IPSec over GRE setup tutorial

I have done some searching on the internet and found little about this specific topic, hence this post.

CentOS 7 will be my first choice of server operating system. I believe the steps for other OSes are very similar. I will also include some of the generic setup steps in this tutorial. I will not talk about the concept of GRE and IPSec because you’ll find a lot of other nice articles on the internet.

In IPSec concept, the source machine is called left and the destination is called right. I also will call them these names. All actions are done with root user.

Here is the information about the 2 servers:


Public IP:
GRE internal IP:

Public IP:
GRE internal IP:

Configure GRE

Configuring GRE is very straightforward. First, we need to make sure we enabled the IP forwarding function in the kernel, by applying those parameters to /etc/sysctl.conf:

net.ipv4.conf.all.forwarding = 1
net.ipv4.conf.default.forwarding = 1
net.ipv4.ip_forward = 1

sysctl -p --system to apply those rules.

Make sure you have GRE module loaded in your kernel (and when boot up). This is a shell script.

lsmod | grep ip_gre > /dev/null
if [ $? -eq 1 ]; then
    modprobe ip_gre
    echo 'ip_gre' >> /etc/modules-load.d/gre.conf # for CentOS only

For CentOS users, now it’s time to write some configuration files. On left:

PEER_OUTER_IPADDR= #Right's public ip address
PEER_INNER_IPADDR= #Right's internal GRE ip
MY_INNER_IPADDR= #Left's internal GRE ip

For right server, use the same configuration structure but change the values to appropriate ones.

Finally, start those GRE tunnels:

ifup gre1

For non-CentOS users, you may add your tunnel by executing those commands on each ends:

iptunnel add gre1 mode gre local remote ttl 255
ip addr add dev gre1
ip link set gre1 up

Remember to change values.

Before we test it with ping, we need to add to iptables to allow NAT between the network.

iptables -t nat -A POSTROUTING -o gre1 -j ACCEPT
iptables -A INPUT -p gre -j ACCEPT

Now we can ping from left to right or vice versa.


Install libreswan:

yum install libreswan -y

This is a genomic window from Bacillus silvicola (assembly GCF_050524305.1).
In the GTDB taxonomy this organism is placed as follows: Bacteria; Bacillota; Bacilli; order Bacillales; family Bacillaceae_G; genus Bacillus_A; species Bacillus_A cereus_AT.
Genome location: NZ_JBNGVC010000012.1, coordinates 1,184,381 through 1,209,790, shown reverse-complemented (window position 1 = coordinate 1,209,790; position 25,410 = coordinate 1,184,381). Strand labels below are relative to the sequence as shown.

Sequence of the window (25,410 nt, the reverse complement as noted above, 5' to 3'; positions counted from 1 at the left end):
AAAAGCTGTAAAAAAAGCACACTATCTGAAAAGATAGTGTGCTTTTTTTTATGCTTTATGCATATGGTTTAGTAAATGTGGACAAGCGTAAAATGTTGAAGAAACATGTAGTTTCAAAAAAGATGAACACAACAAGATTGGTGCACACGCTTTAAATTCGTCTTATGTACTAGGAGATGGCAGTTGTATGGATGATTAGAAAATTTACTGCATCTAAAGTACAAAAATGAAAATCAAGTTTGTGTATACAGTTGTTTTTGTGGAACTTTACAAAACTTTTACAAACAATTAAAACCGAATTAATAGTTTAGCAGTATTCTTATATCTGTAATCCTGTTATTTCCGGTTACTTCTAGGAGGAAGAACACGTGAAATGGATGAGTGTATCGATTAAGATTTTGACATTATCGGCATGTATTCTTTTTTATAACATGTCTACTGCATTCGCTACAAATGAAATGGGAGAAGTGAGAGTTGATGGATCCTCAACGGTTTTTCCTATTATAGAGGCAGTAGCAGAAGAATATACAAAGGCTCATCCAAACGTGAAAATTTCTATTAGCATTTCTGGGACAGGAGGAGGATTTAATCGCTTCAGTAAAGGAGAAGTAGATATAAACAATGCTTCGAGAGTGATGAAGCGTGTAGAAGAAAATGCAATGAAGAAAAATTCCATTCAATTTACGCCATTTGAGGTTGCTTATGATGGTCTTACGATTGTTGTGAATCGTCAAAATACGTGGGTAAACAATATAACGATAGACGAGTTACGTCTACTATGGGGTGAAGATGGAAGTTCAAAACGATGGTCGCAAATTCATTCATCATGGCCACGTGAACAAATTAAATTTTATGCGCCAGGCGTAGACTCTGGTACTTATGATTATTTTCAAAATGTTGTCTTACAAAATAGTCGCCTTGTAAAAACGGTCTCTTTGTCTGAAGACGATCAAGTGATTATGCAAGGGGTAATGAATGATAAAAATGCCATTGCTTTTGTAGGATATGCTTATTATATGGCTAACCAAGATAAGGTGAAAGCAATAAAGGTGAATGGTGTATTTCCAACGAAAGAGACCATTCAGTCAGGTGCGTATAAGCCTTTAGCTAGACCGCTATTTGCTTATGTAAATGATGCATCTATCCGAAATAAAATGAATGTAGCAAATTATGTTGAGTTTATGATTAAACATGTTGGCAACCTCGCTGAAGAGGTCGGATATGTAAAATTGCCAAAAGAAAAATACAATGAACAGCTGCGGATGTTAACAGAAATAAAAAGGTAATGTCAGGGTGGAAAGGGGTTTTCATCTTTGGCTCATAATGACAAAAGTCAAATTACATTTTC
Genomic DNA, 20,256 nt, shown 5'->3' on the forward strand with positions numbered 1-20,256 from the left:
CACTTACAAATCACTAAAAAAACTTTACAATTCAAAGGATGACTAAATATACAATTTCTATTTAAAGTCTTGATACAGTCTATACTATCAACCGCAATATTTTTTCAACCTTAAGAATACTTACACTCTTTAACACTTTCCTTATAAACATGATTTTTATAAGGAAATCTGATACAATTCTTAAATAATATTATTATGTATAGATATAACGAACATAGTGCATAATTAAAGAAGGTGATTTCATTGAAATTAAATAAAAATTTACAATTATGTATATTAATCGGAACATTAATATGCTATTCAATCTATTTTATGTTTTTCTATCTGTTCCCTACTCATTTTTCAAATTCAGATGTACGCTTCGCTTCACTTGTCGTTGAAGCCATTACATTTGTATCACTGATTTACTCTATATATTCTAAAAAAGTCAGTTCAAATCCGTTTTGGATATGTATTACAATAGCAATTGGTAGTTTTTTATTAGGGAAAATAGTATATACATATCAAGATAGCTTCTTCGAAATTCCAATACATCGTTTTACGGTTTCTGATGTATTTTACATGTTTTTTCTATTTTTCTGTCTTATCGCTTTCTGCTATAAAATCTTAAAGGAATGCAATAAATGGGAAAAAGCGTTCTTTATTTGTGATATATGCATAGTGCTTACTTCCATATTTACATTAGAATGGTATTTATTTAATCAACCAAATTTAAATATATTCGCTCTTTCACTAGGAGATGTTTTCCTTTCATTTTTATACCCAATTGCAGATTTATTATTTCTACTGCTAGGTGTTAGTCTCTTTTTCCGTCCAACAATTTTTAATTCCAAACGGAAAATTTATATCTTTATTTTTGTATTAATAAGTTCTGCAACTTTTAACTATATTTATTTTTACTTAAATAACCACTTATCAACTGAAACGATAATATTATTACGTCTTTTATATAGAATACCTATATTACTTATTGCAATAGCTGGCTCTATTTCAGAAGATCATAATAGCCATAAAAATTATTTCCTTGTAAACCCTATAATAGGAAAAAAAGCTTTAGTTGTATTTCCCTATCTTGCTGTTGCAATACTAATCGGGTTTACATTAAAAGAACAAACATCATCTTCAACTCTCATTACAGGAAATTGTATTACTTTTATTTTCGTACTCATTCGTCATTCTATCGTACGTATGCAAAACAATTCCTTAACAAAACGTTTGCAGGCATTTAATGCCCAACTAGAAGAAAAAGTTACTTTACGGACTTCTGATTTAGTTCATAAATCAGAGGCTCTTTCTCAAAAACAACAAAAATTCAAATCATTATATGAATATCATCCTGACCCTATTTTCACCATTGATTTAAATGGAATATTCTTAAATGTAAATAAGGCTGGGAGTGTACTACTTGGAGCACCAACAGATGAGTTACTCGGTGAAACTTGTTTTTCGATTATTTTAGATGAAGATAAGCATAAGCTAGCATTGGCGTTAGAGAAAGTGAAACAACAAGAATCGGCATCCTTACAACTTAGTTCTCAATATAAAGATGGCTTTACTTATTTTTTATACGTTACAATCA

Initialize a new NSS databse:

ipsec initnss

Enable auto start from boot.

systemctl enable ipsec

Add ports to firewall. IKE uses UDP 500, IKE NAT-Traversal uses UDP 4500, Encapsulated Security Payload (ESP) uses protocol 50 and Authenticated Header (AH) uses protocol 51.

iptables -A INPUT -p udp -m state --state NEW -m udp --dport 500 -j ACCEPT
iptables -A INPUT -p udp -m state --state NEW -m udp --dport 4500 -j ACCEPT
iptables -A INPUT -p esp -j ACCEPT
# AH
iptables -A INPUT -p ah -j ACCEPT

Use iptables-save > /etc/sysconfig/iptables to save firewall rules.


In this section, we are going to use RSA encryption to encrypt our tunnel.

Firstly, create key pairs on both of our servers.

ipsec newhostkey --configdir /etc/ipsec.d --output /etc/ipsec.d/mytunnel.secrets

Find our left and right key on corresponding left and right server.

 showhostkey --left # or right

There will be something like right/leftrsasigkey=0sAQOw3XLeYw3q4…., copy it.

Write those keys into /etc/ipsec/mytunnel.conf, put the file on both of the servers. The content could be the same as servers will determine itself as right or left.

conn mytunnel
    [email protected]
    leftrsasigkey=0sAQOrlo+hOafUZDlCQmXFrje/oZm [...] W2n417C/4urYHQkCvuIQ==
    [email protected]
    rightrsasigkey=0sAQO3fwC6nSSGgt64DWiYZzuHbc4 [...] D/v8t5YTQ==
    # load and initiate automatically

Start IPSec:

systemctl start ipsec
ipsec auto --add mytunnel
ipsec auto --up mytunnel

You do not need to execute the last 2 lines every time you boot the system. It is all automatic.

Check IPSec

On the right server, we start our tcpdump.

tcpdump -n -i gre1 esp or udp port 500 or udp port 4500

From left, ping right:

09:48:42.198023 IP > ESP(spi=0x52f7e0f4,seq=0x4), length 132
09:48:42.198271 IP > ESP(spi=0x1b637a20,seq=0x4), length 132
09:48:43.198544 IP > ESP(spi=0x52f7e0f4,seq=0x5), length 132
09:48:43.199250 IP > ESP(spi=0x1b637a20,seq=0x5), length 132
09:48:44.199709 IP > ESP(spi=0x52f7e0f4,seq=0x6), length 132
09:48:44.200260 IP > ESP(spi=0x1b637a20,seq=0x6), length 132

If we captured ESP packages, then our setup is successful.


Configure our routing policy to go through GRE tunnel rather than our default gateway. Example: route all Google DNS traffic to GRE:

ip route add dev gre1

You need to add the rules to /etc/rc.local if you want to have persistent routing when you reboot your server.


  1. http://wiki.frantech.ca/doku.php/gre_tunnel

  2. https://access.redhat.com/documentation/en-US/Red_Hat_Enterprise_Linux/7/html/Security_Guide/sec-Securing_Virtual_Private_Networks.html

Join the conversation


  1. Encapsulated Security Payload (ESP) uses Protocol 50 and Authenticated Header (AH) uses Protocol 51

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